University of Oklahoma
Tornadoes are actually rare in any given area, even in "tornado alley." That is why storm chasers have to log many miles in pursuit of their subject.
The window of opportunity for research is small, usually only about eight weeks a year. That is why we find ourselves taking chances on road trips even if there is only a slight chance a tornado will occur somewhere in the region.
A classic example is our one-day road trip to Des Moines, Iowa. We left Norman, Oklahoma, at dawn to intercept storms in Eastern Nebraska. As we drove north, however, the part of the storms that appeared to present the greatest risk moved eastward.
Our efforts were rewarded with one marginally interesting storm and a long drive home.
Our next road trip, in New Mexico and Texas, was four long days. New Mexico is not an area where we usually would look for tornadoes to happen. But the high terrain in the northeast corner of the state has all the ingredients for rotating storms, known as "supercells," which develop into the most powerful tornadoes.
A scarcity of roads and the prevalence of hills that blocked our radar scans posed a challenge to our ability to intercept storms that were building.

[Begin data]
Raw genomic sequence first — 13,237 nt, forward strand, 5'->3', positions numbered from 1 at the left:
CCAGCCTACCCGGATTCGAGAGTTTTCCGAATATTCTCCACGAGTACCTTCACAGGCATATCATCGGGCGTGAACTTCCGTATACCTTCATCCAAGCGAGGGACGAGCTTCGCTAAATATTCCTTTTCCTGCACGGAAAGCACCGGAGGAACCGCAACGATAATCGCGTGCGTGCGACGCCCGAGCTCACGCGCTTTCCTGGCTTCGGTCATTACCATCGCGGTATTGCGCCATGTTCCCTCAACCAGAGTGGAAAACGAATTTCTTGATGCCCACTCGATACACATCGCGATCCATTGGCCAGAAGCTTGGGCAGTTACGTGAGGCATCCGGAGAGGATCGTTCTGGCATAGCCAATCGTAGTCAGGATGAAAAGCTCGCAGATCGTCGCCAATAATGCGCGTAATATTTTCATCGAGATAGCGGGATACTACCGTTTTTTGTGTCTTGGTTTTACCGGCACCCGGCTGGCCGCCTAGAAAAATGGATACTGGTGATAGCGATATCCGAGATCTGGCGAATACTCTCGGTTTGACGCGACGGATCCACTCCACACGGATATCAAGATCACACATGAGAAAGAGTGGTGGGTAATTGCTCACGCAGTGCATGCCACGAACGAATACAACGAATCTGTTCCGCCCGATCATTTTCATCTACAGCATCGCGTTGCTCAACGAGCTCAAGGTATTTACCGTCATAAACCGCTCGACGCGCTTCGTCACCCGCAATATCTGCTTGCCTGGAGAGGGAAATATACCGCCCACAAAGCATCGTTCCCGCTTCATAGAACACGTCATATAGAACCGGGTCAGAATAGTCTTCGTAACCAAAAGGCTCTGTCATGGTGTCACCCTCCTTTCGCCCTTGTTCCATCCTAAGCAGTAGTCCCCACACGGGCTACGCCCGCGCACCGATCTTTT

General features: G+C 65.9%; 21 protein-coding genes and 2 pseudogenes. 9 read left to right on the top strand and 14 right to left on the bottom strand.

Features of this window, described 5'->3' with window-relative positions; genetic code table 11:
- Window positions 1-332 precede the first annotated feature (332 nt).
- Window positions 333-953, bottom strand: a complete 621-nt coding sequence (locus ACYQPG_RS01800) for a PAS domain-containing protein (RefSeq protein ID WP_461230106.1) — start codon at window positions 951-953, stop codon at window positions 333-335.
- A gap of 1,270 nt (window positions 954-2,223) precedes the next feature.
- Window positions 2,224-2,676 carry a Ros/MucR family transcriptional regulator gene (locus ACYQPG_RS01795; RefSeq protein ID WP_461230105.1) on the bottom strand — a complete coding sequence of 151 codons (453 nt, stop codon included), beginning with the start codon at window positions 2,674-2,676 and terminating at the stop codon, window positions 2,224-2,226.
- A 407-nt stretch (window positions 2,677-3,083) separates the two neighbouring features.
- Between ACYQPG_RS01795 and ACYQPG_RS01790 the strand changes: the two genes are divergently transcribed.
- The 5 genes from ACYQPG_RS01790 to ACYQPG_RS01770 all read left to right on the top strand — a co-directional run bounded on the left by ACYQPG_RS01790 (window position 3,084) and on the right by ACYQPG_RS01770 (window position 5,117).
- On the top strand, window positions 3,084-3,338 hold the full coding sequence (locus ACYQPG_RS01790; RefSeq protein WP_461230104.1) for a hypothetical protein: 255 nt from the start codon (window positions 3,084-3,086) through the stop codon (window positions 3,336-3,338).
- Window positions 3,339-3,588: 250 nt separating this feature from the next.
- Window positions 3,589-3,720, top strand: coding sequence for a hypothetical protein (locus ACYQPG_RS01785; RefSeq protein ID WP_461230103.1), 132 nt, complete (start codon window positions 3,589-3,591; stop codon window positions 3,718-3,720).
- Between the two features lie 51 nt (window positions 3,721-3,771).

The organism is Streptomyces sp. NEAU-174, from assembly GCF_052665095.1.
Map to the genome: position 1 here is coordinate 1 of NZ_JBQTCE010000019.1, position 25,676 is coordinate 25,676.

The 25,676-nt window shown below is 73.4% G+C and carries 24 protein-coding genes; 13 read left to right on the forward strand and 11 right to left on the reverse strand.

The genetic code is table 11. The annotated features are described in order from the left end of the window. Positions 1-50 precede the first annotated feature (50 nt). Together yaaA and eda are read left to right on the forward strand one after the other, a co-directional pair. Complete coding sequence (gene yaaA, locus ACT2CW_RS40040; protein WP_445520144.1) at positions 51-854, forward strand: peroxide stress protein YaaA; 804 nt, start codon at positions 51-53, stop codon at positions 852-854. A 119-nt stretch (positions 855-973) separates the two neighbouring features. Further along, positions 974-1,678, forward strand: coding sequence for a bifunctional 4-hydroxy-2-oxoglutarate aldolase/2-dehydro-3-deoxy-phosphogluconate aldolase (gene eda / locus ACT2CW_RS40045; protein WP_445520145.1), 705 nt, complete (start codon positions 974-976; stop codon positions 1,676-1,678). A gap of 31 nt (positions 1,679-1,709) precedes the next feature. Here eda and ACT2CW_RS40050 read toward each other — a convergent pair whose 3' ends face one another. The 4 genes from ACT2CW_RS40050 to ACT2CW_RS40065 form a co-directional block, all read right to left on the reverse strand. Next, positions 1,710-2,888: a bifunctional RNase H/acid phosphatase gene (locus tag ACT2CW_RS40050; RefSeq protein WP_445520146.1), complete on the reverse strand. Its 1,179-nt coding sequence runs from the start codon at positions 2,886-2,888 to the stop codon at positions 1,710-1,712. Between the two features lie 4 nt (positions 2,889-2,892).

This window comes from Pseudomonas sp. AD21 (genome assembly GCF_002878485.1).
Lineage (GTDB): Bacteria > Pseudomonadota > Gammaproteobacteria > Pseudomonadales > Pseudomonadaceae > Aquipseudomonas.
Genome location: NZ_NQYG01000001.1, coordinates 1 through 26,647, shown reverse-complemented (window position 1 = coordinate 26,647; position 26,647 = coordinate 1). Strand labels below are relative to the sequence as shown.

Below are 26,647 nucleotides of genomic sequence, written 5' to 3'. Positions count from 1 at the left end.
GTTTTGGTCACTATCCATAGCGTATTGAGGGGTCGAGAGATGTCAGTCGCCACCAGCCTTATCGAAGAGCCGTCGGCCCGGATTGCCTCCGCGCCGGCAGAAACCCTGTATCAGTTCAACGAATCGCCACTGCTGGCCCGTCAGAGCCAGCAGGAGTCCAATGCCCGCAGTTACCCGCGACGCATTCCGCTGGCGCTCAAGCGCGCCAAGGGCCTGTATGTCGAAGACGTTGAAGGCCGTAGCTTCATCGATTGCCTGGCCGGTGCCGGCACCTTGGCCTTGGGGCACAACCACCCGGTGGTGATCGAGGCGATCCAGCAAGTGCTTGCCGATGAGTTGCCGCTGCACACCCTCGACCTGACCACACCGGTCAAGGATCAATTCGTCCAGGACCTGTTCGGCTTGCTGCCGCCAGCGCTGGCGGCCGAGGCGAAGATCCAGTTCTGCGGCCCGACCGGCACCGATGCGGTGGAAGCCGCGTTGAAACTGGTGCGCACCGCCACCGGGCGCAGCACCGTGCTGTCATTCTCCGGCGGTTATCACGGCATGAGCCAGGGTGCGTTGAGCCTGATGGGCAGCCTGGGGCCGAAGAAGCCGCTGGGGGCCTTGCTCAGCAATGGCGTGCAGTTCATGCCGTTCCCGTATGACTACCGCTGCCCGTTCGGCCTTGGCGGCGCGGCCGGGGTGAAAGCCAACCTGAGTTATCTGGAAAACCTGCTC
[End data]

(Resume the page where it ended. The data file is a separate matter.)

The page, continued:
All was for naught, however, as the storm we were monitoring rotated, but did not grow into a tornado. Instead of acquiring scientific data, we got a stunning view of the beautiful storm dying beneath the sun [see photo].
Luck Left Behind
Two days later found us fighting trees in eastern Oklahoma, and the day seemed poised for an outbreak of tornadoes.
Luckmore than skill and experienceis a storm chaser's best friend on days when tornadoes seem likely to occur. On days that are ripe for tornado outbreaks, there may be several strong storms to choose from. Sometimes, deciding which one to pursue is just a coin toss.
In Oklahoma, as it turns out, luck was not on our side. The storm of the day was just beyond our reach.
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